Dallas Voice (Dallas, Tex.), Vol. 16, No. 36, Ed. 1 Friday, January 7, 2000 Page: 4 of 76
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3000 Carlisle St., Suite 200, Dallas, Texas 75204
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Robert Moore, 112
Larry Mosely, 110
Nows & Friitorial__
Dennis Vercher, 113
Daniel A. Kusner, 118
Tammye Nash, 117
Chris Leeds, 128
Julian P. Hobson, 124
J. H. Johnson
CONTRIBUTING FILM CRITIC
Michael Thomas Angelo
Keith N. Anderson
Leo Cusimano, 114
Timothy W. Watson, 111
Benjamin LaMaster, 126
Tami Manning, 115
Greg Hoover, 123
Tony Martinez, 127
K. R. Murphy, 119
Rob Kennedy, 125
Rex Ackerman, 124
The Associated Press
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A tacky red cat: the start of an obsession
THE SURFING MAY
NOT BE SO GOOD HERE,
BUT I SURE LIKE
e mail: pierbeTgeigaol.com
i Last year 1 was p°k"
ing around an antique
, S^°P * town looking
Lee Lynch ale such a tasteless
Amazon Trail insult to feline beauty?
Yet my eyes were
drawn back again and again from the flower-pat-
terned chamber pots, the iron door stops, the
huddles of blue glass on old maple highboys. I
bought the red cat.
If I'd left that red cat behind, life as I knew it
would have gone on. Instead, I set it on a shelf
and grew to love the thing. How many objects de
non-art out there depicted cats? Wouldn't it be
fun to have a Tacky Cat Collection?
Poor Lover. How was she to know when we
got together that my addictive nature would take
this form? How was I to know?
For a while, I hit that same shop monthly.
Then I branched out to another a few miles away.
(I didn't want anyone to know I was out of con-
trol.) Bingo, another kitty collectable.
Meanwhile Lover, inadvertently and to her
subsequent dismay, thought to please me with lit-
tle surprises from her favorite antique shop.
Every time she stopped, she'd bring home anoth-
er deliciously tacky cat. Except they weren't so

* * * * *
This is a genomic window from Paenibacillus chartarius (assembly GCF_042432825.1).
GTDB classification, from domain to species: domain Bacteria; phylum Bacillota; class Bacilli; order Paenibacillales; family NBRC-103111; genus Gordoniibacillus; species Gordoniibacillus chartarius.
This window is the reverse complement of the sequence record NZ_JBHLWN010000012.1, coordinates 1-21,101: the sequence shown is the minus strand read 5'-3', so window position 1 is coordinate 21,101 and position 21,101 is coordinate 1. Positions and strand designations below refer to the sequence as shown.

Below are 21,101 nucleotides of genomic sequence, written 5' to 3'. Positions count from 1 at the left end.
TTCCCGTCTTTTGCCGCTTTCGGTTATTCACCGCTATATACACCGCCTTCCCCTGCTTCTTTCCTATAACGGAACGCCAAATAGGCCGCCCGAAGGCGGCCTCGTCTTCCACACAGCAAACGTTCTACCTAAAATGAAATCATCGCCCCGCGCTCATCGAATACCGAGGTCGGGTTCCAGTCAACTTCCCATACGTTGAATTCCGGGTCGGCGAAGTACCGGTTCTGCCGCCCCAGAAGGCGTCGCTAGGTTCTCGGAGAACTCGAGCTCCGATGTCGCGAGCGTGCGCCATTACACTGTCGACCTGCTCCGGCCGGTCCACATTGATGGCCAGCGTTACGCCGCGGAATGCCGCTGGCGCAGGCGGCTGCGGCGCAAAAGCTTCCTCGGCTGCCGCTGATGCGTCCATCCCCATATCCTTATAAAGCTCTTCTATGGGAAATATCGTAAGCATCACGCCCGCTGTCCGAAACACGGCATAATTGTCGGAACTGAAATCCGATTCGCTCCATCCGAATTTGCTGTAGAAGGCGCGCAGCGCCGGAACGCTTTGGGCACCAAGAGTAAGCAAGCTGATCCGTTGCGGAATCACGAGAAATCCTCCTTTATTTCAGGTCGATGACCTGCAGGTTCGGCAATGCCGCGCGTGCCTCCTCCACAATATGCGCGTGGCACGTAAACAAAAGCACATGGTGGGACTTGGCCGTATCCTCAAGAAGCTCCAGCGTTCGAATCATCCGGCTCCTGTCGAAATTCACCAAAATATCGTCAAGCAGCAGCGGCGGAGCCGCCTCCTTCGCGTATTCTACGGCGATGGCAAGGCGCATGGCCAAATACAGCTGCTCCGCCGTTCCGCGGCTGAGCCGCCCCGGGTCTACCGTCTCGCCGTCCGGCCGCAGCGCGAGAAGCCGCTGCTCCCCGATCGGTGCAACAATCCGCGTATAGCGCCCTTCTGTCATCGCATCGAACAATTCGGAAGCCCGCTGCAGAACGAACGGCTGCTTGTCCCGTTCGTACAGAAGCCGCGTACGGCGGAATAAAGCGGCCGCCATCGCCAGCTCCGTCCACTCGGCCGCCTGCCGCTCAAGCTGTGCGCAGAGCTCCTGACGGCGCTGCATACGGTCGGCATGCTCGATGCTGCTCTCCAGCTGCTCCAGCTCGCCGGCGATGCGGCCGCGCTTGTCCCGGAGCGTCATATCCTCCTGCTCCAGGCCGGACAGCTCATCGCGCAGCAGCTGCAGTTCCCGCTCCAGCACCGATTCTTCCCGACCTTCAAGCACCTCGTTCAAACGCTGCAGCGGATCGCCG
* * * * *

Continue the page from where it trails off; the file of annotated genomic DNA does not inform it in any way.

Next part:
tacky any more. They'd become too appealing.
Maybe, 1 decided, it's the concept itself of col-
lecting cat figurines that's tacky. I remember all
the old women of my childhood who first set
porcelain figurines of clowns and birds and chil-
dren on doilies and inside glass cabinets. Or
women of my generation with our political pins
or crystals or stuffed animals. Ah, I'm just a late-
blooming collector. Except for old books, that is.
And mini toy vehicles. And —
In any case, once I received Lover's uninten-
tional blessing, I was lost. Anything was fair
fame. I now have a Cheshire Cat grinning from
the bathroom wall, a crouching blue-eyed kitty
under the chair by the hearth, several figurines
prancing across my dresser, a cat clock on my
desk, a shelf of miniatures and several more
shelves of wood, glass, porcelain, ceramic ....
It's been a challenging year. Not to find all the
little guys, but to do anything else but look for
them. The temptations go well beyond antique
shops. As a matter of fact, I stay out of those.
They're way over-priced. We went with friends to
a junk shop up north, and one of them proudly
revealed her find for me: a homemade, two-foot-
tall, sitting, putrid green cat. It was truly tacky
and resides next to the roly-poly papier mache
tuxedoed cat who's adorned with a rhinestone tie
pin and cigar. People are weird.
Weird enough to think anyone would bid for
such items in online auctions. But the prices! The
oddities! The adorability quotient! I am sure I sin-
gle-handedly drove up the price of cat figurines
within a month of discovering ebay. Partly
because I didn't understand how some auctions
worked. In between bidding on cat statuettes I
managed to purchase a new computer by mis-
take. Luckily, it was a good deal.
Soon, what with increasing numbers of gifts
and exciting finds, I began to run out of shelving
... and floor space ... and windowsills ... and